Pharmacology celebrates Bryan Roth’s election today to the American Academy of Arts and Sciences, the country’s oldest academy.  We congratulate Bryan for receiving this prestigious honor!

Bryan Roth, MD PhD, was elected to the Academy of Arts and Sciences this week.

Bryan L. Roth, MD, PhD, the Michael Hooker Distinguished Professor of Protein Therapeutics and Translational Proteomics in the Department of Pharmacology in the UNC School of Medicine, was elected today to the American Academy of Arts and Sciences,  The election recognizes their “outstanding achievements in academia, the arts, business, government, and public affairs.”

Roth is a member of the UNC Lineberger Comprehensive Cancer Center and the UNC Neuroscience Center, holds an appointment Eshelman School of Pharmacy, and he is the director of the National Institute of Mental Health Psychoactive Drug Screening Program.

“Roth’s lab invented a technology called Designer Receptors Exclusively Activated by Designer Drug (DREADD), which is now used in hundreds of labs around the country searching for more targeted therapies for a variety of conditions.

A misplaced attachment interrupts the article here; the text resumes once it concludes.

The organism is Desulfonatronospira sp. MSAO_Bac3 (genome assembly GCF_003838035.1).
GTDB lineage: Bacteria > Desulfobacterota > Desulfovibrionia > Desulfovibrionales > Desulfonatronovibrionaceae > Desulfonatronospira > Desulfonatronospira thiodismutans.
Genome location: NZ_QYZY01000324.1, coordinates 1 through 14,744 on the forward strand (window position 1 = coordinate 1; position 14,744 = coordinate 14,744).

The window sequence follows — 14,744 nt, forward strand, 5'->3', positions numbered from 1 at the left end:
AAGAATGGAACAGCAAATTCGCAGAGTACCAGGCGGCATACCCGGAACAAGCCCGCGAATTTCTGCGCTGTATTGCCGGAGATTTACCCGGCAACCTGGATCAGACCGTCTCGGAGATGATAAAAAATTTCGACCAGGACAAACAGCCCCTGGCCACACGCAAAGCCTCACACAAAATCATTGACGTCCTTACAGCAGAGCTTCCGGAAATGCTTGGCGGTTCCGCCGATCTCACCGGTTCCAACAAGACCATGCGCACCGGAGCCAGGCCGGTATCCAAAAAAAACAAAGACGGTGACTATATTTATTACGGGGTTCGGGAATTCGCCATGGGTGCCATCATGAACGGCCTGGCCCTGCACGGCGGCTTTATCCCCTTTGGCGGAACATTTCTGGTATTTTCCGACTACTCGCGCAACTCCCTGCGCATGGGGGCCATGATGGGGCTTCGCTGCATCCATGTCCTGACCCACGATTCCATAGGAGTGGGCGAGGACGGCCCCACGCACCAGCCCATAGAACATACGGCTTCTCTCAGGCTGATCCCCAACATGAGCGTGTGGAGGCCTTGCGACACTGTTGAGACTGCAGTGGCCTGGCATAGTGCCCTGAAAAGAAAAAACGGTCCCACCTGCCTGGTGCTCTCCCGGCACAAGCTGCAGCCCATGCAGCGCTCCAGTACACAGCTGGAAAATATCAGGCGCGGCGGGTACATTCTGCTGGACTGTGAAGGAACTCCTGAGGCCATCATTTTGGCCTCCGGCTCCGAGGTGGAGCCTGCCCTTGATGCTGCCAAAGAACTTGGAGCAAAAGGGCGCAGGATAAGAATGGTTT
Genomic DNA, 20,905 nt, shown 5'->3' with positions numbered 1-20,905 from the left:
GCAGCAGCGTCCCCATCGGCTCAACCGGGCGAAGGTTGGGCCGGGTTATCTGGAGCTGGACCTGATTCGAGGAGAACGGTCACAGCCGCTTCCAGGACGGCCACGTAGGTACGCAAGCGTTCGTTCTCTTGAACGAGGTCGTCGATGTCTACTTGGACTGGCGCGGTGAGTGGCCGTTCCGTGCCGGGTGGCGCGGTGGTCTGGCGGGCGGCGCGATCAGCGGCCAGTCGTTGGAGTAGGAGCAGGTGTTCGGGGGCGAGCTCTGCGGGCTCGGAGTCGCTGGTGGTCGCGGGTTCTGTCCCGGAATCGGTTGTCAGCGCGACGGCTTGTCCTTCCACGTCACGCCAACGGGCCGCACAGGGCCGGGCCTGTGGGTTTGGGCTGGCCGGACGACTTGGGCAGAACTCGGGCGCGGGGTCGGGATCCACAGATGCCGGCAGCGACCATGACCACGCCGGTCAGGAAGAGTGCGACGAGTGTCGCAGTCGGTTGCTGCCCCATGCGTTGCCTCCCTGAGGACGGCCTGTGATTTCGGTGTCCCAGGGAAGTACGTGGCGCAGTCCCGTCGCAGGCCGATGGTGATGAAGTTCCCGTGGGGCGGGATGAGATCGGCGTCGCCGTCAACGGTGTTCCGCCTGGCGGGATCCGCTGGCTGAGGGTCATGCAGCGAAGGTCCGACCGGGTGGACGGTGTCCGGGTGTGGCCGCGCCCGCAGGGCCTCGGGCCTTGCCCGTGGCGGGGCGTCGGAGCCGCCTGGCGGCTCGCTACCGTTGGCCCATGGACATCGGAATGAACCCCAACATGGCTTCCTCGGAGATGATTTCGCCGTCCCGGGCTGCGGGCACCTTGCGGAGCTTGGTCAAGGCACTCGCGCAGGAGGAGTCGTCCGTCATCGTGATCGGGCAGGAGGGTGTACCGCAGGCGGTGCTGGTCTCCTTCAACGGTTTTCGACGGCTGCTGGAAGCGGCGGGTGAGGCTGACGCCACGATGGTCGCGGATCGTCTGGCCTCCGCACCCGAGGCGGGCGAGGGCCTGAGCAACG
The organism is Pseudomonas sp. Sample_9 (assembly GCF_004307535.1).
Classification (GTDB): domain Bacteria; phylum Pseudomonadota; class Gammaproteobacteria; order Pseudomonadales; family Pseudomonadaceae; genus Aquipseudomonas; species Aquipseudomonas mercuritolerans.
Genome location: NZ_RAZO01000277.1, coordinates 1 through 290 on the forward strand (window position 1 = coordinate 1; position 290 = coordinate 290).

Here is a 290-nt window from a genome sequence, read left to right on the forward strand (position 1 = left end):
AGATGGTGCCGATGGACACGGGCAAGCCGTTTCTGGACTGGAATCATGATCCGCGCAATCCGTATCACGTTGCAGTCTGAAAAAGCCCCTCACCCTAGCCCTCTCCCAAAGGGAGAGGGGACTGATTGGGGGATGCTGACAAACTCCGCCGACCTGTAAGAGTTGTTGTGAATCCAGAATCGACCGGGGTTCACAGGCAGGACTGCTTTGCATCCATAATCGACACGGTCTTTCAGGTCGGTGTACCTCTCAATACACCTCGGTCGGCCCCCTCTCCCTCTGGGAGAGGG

Bryan Roth (R) at the celebration in his honor with Terry Kenakin (L)

Roth most recently has teamed up with colleagues around the world, including at UC-San Francisco, to solve the crystal structures of various brain cell receptors attached to known compounds. Learning what these tiny, complex receptors look like bound to a compound that activates them is considered the first big step toward creating better therapies for a host of conditions, without causing dramatic side effects. In 2018, Roth and colleagues were the first to solve the crystal structure of the activated kappa opioid receptor bound to a derivative of morphine. They then created a new drug-like compound that activates only that receptor, a key step in the development of better pain medications. Before that, Roth and colleagues were the first to solve the crystal structure of a serotonin receptor bound to LSD, learning along the way why the psychoactive effects of LSD last so long.”

~excepted from the full article by Mark Derewicz on SOM News 

More pics from the celebration, click for larger view: